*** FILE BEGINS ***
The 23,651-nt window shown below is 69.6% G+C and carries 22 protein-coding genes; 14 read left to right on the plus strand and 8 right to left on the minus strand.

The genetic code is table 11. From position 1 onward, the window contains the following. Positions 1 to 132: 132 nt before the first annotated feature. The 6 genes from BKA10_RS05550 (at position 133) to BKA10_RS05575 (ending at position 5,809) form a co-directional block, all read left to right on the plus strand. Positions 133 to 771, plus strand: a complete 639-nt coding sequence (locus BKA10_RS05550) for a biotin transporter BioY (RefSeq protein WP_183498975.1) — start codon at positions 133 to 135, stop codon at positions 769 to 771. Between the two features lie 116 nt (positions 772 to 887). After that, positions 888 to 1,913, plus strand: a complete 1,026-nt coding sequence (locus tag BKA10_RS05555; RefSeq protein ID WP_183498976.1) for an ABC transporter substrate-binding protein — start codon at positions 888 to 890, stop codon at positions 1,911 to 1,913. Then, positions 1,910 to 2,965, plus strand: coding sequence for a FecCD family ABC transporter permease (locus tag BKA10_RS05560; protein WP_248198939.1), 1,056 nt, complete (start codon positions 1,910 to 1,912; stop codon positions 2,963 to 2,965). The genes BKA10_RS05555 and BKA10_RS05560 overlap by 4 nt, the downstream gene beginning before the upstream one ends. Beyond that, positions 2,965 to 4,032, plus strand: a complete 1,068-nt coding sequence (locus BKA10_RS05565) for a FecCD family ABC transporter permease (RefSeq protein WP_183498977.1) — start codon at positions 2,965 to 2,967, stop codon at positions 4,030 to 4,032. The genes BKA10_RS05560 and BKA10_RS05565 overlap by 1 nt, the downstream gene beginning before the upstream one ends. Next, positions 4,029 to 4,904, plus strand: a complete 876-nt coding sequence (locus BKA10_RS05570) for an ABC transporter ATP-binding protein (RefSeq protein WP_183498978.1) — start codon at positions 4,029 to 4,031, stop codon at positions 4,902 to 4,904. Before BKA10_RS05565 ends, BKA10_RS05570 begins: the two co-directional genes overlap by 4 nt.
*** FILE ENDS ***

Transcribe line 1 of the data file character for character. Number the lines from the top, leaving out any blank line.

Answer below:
The 23,651-nt window shown below is 69.6% G+C and carries 22 protein-coding genes; 14 read left to right on the plus strand and 8 right to left on the minus strand.